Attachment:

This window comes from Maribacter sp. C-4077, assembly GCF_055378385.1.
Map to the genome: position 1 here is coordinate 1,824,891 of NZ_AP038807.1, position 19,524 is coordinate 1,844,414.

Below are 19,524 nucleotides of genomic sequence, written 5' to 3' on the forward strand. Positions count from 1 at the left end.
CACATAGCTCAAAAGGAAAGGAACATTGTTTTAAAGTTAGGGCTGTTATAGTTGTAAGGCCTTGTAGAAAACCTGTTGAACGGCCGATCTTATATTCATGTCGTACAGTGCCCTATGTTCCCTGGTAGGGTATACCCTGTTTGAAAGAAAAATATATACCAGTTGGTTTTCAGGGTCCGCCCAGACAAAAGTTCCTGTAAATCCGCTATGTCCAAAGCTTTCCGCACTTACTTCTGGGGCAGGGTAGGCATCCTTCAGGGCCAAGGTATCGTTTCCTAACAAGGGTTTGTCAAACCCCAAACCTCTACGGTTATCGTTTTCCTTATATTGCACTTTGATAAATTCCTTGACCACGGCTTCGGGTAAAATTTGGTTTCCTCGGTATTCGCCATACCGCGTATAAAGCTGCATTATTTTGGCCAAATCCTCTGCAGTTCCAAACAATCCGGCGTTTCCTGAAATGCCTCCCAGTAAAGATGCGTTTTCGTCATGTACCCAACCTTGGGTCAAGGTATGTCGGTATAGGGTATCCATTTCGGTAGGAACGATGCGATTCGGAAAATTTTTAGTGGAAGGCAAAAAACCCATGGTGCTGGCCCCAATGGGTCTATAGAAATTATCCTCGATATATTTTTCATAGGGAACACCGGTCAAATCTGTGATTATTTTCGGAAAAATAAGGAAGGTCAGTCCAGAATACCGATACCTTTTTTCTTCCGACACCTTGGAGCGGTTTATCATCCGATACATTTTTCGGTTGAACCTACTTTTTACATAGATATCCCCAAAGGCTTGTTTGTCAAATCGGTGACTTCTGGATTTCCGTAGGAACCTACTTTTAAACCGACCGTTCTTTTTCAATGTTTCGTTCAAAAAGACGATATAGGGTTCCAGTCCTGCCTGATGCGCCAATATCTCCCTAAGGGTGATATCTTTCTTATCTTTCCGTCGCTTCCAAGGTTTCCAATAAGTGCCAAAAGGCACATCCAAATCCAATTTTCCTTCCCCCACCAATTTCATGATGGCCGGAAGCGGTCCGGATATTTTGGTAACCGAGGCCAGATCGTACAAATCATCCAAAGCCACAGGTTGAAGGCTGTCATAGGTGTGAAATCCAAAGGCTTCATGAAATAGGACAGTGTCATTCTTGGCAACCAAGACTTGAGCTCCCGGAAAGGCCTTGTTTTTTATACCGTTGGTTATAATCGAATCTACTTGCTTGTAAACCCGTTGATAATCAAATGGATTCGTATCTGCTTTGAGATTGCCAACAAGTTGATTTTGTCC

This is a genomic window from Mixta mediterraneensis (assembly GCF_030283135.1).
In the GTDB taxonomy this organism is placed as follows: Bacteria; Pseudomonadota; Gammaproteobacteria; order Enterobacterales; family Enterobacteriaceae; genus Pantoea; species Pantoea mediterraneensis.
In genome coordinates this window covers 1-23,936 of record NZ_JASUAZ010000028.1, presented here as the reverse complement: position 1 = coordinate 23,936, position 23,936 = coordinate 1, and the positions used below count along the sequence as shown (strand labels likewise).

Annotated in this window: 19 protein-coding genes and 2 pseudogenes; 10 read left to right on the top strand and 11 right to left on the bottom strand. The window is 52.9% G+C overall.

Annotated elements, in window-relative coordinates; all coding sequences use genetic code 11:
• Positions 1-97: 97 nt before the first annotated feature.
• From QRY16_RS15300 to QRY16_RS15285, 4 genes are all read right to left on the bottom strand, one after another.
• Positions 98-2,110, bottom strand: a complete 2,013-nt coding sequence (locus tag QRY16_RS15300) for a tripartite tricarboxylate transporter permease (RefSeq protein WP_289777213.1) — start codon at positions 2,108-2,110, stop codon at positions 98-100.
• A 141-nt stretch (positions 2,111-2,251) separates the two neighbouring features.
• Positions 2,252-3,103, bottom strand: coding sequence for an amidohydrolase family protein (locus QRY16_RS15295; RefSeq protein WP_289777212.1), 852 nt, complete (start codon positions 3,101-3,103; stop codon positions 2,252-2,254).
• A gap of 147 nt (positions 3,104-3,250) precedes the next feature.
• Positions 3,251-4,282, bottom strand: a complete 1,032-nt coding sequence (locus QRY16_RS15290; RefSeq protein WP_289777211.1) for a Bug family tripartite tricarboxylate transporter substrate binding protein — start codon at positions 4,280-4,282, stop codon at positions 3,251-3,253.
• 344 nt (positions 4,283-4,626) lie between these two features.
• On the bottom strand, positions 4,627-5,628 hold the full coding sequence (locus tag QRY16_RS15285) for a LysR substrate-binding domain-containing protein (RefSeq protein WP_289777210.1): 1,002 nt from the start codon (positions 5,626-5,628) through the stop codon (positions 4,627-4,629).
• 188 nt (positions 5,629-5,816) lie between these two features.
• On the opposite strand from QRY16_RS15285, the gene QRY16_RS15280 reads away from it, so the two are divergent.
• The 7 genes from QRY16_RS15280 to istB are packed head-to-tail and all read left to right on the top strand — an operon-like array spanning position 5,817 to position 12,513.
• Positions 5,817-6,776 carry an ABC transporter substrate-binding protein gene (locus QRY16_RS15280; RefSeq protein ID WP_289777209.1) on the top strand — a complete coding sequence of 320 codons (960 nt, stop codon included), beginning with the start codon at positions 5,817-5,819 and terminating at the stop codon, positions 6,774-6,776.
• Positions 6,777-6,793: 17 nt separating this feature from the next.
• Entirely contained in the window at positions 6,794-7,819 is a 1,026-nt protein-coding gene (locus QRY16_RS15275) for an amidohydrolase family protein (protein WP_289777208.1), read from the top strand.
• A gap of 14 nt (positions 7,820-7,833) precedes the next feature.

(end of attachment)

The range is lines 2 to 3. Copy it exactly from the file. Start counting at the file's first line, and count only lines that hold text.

Map to the genome: position 1 here is coordinate 1,824,891 of NZ_AP038807.1, position 19,524 is coordinate 1,844,414.

Below are 19,524 nucleotides of genomic sequence, written 5' to 3' on the forward strand. Positions count from 1 at the left end.